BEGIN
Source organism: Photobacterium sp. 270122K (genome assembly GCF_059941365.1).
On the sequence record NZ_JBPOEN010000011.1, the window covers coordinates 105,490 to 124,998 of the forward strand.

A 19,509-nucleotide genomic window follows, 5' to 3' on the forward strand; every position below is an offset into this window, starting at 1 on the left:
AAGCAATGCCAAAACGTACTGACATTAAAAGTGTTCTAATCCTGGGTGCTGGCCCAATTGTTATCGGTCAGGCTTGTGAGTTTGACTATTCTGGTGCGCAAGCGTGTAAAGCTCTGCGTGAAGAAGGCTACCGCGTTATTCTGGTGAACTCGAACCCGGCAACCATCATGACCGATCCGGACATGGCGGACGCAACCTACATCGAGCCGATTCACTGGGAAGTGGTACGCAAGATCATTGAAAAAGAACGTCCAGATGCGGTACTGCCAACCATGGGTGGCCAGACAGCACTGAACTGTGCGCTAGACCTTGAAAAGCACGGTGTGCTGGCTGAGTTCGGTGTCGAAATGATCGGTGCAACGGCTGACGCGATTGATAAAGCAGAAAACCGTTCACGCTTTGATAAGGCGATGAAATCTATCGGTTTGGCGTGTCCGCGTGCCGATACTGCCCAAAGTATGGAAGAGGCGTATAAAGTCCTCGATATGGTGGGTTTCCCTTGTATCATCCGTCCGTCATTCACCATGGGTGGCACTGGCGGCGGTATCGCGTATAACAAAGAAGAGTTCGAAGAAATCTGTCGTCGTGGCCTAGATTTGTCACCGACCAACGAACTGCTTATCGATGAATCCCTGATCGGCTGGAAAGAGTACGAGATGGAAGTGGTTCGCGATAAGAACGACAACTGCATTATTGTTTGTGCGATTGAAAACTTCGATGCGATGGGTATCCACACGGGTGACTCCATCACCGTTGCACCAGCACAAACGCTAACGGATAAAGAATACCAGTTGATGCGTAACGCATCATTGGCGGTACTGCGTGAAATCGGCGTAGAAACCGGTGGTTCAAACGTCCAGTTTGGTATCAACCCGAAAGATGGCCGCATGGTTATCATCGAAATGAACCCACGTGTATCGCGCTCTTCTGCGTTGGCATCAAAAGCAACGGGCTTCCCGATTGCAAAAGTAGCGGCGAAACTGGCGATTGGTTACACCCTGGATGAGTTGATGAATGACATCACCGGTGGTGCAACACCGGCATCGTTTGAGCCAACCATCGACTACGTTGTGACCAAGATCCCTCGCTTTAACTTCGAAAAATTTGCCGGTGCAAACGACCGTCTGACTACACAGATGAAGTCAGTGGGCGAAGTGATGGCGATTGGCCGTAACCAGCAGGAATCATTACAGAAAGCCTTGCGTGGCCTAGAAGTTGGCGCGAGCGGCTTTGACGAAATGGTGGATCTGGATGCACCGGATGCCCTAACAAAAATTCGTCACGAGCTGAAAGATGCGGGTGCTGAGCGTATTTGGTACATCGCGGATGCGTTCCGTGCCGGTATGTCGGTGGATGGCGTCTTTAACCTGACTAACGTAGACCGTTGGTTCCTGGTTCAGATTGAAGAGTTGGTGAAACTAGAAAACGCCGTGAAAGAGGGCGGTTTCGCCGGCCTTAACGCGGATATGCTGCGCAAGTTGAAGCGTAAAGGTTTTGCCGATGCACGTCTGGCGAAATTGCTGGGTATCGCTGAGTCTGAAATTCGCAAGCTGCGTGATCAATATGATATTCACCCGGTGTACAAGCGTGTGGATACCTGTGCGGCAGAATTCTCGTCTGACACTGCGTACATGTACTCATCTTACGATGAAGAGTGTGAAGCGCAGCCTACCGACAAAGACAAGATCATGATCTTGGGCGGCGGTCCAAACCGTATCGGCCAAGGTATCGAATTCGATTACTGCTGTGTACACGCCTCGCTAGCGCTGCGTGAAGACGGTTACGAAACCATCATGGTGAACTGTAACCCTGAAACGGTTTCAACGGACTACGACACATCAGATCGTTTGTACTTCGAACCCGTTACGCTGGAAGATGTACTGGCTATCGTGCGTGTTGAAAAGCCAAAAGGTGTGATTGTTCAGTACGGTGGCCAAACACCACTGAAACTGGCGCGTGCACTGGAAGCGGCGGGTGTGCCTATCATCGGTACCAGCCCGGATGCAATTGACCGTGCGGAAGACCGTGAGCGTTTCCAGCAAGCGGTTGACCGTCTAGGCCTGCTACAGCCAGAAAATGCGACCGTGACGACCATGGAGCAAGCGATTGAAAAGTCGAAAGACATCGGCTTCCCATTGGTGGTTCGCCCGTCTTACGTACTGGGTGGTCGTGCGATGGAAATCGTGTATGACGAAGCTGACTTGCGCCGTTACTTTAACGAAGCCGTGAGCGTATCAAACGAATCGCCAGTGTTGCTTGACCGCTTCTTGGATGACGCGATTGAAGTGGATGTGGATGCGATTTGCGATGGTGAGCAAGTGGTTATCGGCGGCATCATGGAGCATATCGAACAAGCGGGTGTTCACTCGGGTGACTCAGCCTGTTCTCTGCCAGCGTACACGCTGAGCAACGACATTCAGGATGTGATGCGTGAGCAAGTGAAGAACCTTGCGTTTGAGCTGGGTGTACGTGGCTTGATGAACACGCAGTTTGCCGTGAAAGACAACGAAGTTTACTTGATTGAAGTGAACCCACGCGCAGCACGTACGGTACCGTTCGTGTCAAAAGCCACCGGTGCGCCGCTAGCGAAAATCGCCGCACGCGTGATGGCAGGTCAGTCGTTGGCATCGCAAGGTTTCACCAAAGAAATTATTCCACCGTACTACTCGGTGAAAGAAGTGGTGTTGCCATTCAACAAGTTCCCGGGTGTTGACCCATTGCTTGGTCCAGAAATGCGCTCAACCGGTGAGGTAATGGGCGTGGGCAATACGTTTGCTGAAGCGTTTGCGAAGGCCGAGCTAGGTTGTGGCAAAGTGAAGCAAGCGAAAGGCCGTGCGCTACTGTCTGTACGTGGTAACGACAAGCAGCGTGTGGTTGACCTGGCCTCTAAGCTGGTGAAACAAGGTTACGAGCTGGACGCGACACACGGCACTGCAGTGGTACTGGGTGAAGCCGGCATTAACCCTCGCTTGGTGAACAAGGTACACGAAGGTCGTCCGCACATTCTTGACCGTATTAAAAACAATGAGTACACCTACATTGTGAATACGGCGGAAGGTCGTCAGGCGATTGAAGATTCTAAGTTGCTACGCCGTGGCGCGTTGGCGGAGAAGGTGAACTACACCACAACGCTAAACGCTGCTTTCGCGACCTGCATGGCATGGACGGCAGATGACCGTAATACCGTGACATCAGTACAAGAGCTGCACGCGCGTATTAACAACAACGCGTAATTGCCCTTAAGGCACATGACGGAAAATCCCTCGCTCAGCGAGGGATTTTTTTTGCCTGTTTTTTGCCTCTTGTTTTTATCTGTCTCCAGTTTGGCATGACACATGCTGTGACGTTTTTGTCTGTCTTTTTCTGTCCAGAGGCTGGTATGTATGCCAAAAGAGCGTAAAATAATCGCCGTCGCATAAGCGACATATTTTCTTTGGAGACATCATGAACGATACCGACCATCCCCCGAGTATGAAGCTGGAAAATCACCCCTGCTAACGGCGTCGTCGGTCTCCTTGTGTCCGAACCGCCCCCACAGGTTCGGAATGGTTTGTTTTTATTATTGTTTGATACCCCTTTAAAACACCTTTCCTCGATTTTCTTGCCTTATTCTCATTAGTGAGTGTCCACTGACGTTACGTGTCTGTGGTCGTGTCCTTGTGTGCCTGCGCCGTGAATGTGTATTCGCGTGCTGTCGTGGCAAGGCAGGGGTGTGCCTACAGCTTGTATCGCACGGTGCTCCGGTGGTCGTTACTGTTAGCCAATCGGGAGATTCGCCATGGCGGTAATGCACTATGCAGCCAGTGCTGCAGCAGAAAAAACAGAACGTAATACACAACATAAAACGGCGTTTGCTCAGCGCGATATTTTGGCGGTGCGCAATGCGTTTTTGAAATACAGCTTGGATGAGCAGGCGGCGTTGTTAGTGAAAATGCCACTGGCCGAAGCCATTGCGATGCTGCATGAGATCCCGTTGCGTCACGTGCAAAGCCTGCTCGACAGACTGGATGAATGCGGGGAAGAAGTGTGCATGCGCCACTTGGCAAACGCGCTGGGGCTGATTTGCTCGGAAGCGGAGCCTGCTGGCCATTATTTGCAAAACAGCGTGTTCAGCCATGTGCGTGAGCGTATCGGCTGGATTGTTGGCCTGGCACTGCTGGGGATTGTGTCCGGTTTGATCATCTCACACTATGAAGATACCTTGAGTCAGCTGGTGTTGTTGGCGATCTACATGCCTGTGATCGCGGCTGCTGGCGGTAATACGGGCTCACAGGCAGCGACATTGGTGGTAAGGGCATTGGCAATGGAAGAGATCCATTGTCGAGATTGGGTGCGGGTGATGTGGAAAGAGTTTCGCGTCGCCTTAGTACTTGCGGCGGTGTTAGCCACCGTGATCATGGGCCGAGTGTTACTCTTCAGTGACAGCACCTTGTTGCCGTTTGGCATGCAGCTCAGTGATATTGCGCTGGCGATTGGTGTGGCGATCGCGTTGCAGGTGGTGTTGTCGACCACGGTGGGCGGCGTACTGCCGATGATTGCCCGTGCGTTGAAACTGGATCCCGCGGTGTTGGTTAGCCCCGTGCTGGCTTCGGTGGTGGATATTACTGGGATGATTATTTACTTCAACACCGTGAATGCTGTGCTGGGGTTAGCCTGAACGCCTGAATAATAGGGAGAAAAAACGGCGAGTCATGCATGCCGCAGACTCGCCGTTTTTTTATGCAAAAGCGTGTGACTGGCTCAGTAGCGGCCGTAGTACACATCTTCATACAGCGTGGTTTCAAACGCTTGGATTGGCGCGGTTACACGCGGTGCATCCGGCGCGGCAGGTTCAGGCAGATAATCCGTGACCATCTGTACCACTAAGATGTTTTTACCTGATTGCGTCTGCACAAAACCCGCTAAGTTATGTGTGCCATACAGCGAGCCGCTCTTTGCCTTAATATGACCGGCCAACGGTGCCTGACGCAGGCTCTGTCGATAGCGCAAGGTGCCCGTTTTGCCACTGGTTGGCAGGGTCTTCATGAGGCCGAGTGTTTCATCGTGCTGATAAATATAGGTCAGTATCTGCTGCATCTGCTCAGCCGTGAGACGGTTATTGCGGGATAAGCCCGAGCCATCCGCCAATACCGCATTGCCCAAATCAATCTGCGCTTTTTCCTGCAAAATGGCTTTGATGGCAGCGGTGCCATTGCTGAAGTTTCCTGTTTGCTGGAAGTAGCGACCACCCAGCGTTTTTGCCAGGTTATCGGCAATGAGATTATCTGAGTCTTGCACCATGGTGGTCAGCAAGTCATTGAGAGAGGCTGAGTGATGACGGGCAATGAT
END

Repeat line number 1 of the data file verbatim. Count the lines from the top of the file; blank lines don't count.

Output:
Source organism: Photobacterium sp. 270122K (genome assembly GCF_059941365.1).